Mark: You are a big advocate for the power of social media in radio. It seems both The Wave and The Beach are active on Facebook and Twitter but both station websites are very basic. Is this a strategic move to communicate with listeners via existing social networks rather than sending them to your website ?

Sally: Facebook and Twitter are such quick and efficient avenues to spread the word that you have arrived. Both stations are targeting a young audience and our very talented Program Director Matt Stone (right) is in that demo too.

I think with our target audiences there is a ‘presumption’ towards social media and listeners will naturally gravitate to Facebook and Twitter to find you. It’s definitely a major focus for us especially as our websites can only develop as we do. The templates for our websites are ‘ready to go’ if you will.  As our content, marketing and talent grows so will our sites.

Mark: Who are your main competitors in the Hawaiian market ?

Sally: The Big Island of Hawaii has 31 signals, so it is a competitive radio market. Not all of those signals are commercial and some beam in from Maui. We have identified the stations which are most likely to share our audiences. Whilst we are respectful of what they do, our focus has really been on developing our own unique brands.

Mark: The Beach is an alternative format to The Wave’s hit position. If you could compare The Beach to another format in the world, which would it be ?

Sally: It probably sounds a bit bizarre to say this but I don’t think there is a station that I could compare The Beach to. The reason for this is that we specifically designed the format to reflect the community, culture and lifestyle of the Big Island and its people. The Big Island is unique in many ways, hopefully we reflect and respect this.

Mark: What are the major challenges facing The Wave and The Beach ?

Sally: The most immediate challenge that we face is the topography of the Island. Our studios are in Hilo and Kona. They are two and half hours apart and separated by a couple of volcanoes! in fact the largest mountain in the world Mt Mauna Kea. A lot of clever people have had to work out some interesting and complicated logistics to give us the coverage we have. We have enlisted the help of some wonderful tech heads to help us including Warraguls’ own Greg Spencer.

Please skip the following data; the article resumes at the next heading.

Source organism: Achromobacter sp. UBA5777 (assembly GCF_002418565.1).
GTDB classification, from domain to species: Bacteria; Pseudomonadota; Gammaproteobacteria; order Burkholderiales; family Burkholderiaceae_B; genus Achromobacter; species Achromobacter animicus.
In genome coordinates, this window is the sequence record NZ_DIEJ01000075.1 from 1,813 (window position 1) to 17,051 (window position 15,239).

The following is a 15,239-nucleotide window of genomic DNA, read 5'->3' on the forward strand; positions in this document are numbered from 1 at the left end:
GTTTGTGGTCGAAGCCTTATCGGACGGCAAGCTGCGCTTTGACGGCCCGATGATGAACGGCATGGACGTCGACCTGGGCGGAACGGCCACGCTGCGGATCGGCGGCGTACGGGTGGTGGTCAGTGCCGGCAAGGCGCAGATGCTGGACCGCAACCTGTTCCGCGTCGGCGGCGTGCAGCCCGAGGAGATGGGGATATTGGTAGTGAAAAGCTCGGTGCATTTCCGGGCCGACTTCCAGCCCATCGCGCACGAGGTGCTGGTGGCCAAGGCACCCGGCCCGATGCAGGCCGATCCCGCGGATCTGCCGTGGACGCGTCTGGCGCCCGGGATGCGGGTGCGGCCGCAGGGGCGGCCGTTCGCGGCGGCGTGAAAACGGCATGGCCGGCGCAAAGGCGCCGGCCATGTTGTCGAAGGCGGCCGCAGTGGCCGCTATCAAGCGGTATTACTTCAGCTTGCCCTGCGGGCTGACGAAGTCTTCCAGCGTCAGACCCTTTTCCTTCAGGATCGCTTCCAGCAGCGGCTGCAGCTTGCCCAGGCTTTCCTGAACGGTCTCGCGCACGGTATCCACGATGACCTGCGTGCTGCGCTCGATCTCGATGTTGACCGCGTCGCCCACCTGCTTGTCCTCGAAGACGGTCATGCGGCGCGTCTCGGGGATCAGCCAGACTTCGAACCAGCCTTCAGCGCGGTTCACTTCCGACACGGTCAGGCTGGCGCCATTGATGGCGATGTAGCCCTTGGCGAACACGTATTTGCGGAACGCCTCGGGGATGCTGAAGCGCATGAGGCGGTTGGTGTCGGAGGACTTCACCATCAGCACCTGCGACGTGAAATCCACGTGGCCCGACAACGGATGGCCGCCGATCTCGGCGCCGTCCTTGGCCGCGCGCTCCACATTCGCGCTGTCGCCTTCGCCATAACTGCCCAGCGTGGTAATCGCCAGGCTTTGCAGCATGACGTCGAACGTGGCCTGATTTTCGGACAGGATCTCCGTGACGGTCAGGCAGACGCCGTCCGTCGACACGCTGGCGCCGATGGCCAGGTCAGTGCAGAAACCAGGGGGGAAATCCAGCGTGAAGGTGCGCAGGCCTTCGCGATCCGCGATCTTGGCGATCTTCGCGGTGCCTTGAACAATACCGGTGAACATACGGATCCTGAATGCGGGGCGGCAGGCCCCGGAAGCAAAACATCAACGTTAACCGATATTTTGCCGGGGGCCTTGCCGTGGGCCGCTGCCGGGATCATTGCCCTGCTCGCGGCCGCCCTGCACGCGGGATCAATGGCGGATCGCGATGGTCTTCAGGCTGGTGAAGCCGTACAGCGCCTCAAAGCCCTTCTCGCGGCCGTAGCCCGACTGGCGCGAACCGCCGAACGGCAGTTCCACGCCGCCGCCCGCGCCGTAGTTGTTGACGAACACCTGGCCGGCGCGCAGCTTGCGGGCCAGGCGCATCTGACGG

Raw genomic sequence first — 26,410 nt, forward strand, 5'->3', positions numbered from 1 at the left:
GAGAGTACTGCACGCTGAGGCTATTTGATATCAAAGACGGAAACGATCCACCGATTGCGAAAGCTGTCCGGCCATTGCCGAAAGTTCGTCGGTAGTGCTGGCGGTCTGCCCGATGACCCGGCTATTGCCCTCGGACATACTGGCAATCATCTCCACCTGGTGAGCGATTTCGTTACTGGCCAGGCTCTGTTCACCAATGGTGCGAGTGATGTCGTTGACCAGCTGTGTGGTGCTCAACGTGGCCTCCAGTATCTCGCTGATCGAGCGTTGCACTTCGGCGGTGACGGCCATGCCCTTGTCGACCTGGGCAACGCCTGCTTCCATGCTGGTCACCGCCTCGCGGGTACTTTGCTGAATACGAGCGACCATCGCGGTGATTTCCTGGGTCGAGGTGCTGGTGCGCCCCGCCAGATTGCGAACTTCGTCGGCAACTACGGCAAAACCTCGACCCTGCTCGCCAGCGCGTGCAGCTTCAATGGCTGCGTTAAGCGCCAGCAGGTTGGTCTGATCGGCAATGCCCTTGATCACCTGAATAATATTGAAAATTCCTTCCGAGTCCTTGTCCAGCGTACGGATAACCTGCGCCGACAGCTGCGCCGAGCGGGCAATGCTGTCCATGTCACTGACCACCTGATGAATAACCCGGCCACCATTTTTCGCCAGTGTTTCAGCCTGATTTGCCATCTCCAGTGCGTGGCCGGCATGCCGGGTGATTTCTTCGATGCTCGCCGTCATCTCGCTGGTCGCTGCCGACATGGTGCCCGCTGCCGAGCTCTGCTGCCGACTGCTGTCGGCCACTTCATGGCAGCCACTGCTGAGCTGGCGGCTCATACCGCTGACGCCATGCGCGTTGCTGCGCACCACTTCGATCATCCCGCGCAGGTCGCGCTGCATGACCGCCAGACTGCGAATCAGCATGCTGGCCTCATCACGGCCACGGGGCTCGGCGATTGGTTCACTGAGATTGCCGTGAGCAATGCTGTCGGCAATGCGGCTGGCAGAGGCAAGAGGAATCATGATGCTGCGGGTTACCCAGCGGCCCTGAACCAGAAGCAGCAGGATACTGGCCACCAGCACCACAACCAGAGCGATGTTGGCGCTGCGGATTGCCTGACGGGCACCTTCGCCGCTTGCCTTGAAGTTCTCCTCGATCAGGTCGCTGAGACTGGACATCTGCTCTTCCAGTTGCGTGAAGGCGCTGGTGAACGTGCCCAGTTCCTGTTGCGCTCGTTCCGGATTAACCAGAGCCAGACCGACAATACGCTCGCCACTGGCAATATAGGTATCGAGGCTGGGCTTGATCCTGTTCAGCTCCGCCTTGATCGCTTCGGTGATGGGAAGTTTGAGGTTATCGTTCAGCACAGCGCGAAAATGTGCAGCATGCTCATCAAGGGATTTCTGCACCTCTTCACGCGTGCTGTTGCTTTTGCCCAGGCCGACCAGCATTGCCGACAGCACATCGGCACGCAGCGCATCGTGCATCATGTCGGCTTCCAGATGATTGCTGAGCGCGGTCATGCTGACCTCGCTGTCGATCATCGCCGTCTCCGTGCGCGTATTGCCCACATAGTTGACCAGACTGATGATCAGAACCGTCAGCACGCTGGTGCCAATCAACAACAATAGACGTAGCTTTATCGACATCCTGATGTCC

Mark: Can you shed some light on the teams that work on the 2 stations and how numbers/positions to compare to metro radio in Australia.

Sally: The Big Island of Hawaii would not be comparable to a metro radio market in Australia. It would be considered a large regional market as the population on the Big Island is around 185,000.

The numbers swell considerably during peak holiday times. We currently have a full-time staff of seven, four contract staff members, 3 external voice over providers. Production is done locally and off shore. We anticipate our full-time staffing levels will grow to 10 over the next 6 months. We have 15 staff in Australia.

Mark: Does Resonate Broadcasting have any plans to extend further into other overseas markets ?

Sally: We are always looking, certainly here in Australia. We are also looking for further signals on the Hawaiian Islands to compliment what we already have.

Bali / Indonesia is interesting for us as we have amazing radio contacts in that country that know how to put together winning formats. Indonesia would be more vocational for us and I like the idea of operating a radio station where all profits go to charity. We might just do it there.

So you can get a feel for what the stations sound like, below is an example hour from each brand. You can hear The Beach here or The Wave here.


The Beach – 2pm to 3pm Monday July 22  
Pompeii Bastille
The Man Who Sold The World Nirvana
Pumped Up Kicks Foster The People
All My Life Foo Fighters
Automatic Iration
Laid James
The Sound of Sunshine Michael Franti
Time of your Life Greenday
Out of my league Fitz & The Tantrums
Oz of love Rome
Santa Monica Everclear
Rockstar Nickelback
Spread too thin The Dirty Heads
Flagpole Sitta Harvey Danger
Lonely Boy The Black Keys
Uprising Muse
I'll be here awhile 311
The Wave – 3pm to 4pm Monday July 22  
Last Friday Night Katy Perry
The Other Side Jason Derulo
Get Low Lil Jon
We can't stop Miley Cyrus
Mirrors Justin Timberlake
Don't you worry child Swedish House Mafia
True Love Pink
Don't stop the music Rihanna
Same Love Macklemore
Tonight Enrique Iglesias
Still into you Paramore
Cups Anna Kendrick
Starships Nicki Minaj
Some nights Fun

An interview with Matt Stone, PD of The Wave and The Beach has just appeared in All Access. Read it here.